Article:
Brien hosted his show during the 2007 strike without his writers, highlighting their contributions and importance in the entertainment industry.
The 2023 Writers' Strike has brought Hollywood productions and TV shows to a standstill as negotiations between the Writers Guild of America (WGA) and film studios failed to result in a new contract. This marks the first strike since 2007 and has left 11,500 screenwriters at odds with major companies like Universal, Paramount, Walt Disney, Netflix, Amazon and Apple.
The WGA has called for the strike due to the lack of progress made on negotiations for higher pay. According to The Guardian, the strike of 2007 lasted 100 days, costing the California economy an estimated $2.1 billion as productions shut down and spending was cut back on by striking writers, actors and producers.
Although Hollywood and TV shows are currently facing shortcomings due to the strike, the Writers Guild Strike of 2023 has called renewed attention to Conan O'Brien's late-night shenanigans from 2007, when he continued to host his show and voiced his support for writers. As reported by Vanity Fair, O'Brien entertained the audience despite what was happening behind the scenes.
Social media users recalled the time the late-night host tried to see how long he could spin his wedding ring to fill airtime in a 2007 segment during the writers' strike. The episode was aired on Jan. 2, 2008, and during the monologue, O'Brien referenced the strike, adding that the show had gone off the air for two months in support of the striking writers.
This is true. Here's Conan spinning his wedding ring during the 2007 writers' strike just to fill airtime. It was like this for months.— Ben Collins (@oneunderscore__) May 2, 2023
NBC was lucky that Conan is the GOAT, but it's impossible to explain to Gen Z how bad the content will get if there's another one. https://t.co/tNkduyiNac pic.twitter.com/5Eo1WqQG0l
"This has been a very tough time, not only for our show but for a lot of people in the entertainment industry. Good people are out of work. And possibly worse, with all the late-night shows off the air, Americans have been forced to read books and occasionally even speak to one another, which has been horrifying," he said on the show.
O'Brien said his production assistant began to time how long the wedding ring spun, which lasted about 36 seconds. A member of the audience then shouted that he should do it again, to which he replied, "Trust me, there's time to do it again."
O'Brien launched into a scintillating show featuring an uninspired tribute to his facial hair and a segment of spinning his wedding ring on his desk. He also said, “We have no writers, and we have a one-hour show to do every night.” Conan also worked with John Stewart and Stephen Colbert to come up with a three-show collaboration, reports Screen Rant. The hosts fabricated a fake feud across all three shows throughout the strike.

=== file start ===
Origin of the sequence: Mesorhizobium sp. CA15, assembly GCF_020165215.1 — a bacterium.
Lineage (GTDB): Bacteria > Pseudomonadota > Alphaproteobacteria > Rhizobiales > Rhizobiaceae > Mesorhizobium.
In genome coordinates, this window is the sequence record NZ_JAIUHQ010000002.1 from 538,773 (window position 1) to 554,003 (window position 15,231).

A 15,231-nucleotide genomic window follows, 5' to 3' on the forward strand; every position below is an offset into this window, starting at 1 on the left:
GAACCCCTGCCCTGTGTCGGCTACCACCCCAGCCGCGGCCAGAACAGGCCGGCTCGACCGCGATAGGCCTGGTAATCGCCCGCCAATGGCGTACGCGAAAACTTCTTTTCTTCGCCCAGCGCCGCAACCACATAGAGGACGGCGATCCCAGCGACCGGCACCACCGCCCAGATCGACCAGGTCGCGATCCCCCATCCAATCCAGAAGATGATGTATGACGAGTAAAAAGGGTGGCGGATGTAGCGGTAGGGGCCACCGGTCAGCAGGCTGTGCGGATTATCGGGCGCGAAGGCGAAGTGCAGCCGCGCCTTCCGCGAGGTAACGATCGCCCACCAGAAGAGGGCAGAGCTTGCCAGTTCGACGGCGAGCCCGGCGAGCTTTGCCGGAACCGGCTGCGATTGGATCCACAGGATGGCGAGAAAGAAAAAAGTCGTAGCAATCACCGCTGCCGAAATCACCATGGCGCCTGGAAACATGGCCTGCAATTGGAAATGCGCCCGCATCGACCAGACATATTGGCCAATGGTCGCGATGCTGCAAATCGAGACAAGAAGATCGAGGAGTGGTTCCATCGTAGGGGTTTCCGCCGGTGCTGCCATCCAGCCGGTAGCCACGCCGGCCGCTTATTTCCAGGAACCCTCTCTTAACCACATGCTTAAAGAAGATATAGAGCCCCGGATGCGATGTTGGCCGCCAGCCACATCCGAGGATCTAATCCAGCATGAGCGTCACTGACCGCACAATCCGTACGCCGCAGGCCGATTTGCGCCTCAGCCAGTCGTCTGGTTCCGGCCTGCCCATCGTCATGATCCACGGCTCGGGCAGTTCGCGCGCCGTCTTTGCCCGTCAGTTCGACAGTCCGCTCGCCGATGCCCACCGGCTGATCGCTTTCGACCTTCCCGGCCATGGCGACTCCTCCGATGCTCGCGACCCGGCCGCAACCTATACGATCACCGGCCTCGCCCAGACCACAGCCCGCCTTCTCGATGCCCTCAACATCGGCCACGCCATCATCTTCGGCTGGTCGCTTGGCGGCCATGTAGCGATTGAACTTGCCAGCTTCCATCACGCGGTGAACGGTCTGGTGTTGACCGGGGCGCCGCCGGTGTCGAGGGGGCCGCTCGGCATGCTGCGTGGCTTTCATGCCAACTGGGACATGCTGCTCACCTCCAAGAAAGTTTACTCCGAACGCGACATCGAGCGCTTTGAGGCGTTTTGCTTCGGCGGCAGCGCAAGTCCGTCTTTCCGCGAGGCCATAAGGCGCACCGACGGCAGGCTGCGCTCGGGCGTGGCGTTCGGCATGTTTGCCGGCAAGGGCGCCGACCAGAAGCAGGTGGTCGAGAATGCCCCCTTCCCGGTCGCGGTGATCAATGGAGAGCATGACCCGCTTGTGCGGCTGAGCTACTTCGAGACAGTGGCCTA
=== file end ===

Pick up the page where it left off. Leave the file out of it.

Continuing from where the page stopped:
Conan O'Brien proved that he was the only actually funny person on television during that time https://t.co/vbAGH9oSXW— your himbo boyfriend (@swolecialism) May 1, 2023
I mainly remember Conan honoring the strike and doing shit like seeing how long he could spin his wedding ring on his desk, the man was a real one for that https://t.co/dKaPB2sgio— AK Lingus (@aklingus) May 1, 2023
Unfortunately, things are not looking promising for the Writers Guild of America since writers are fighting for higher pay—arguing that they have not seen a fair share of the spoils from the streaming wars in the wake of relative austerity, which has recently cut budgets and laid off thousands of workers. The WGA said the companies had “created a gig economy” that turned writing into an “entirely freelance” profession. “For the sake of our present and our future, we have been given no other choice,” it said.
Conan is the king, he managed to keep his show SO entertaining during the 2007 writer's strike.— Johnny (@Johnny2Cellos) May 2, 2023
BUT, much more impressively: He paid the salaries of nearly 80 staff members whose jobs were idled because of the strike. Out of his own pocket.
Man is a legend. https://t.co/BFuQfNXdpz
In an interview with Deadline, the president of WGA West, Meredith Stiehm, said writers were facing "an existential threat." She added, "We’ve been here for six weeks talking to them and those core proposals were ignored. We made it very clear to them that 98% of our membership is demanding that we fight for something different, not just the usual negotiation that we’ve been having and it just fell on deaf ears.”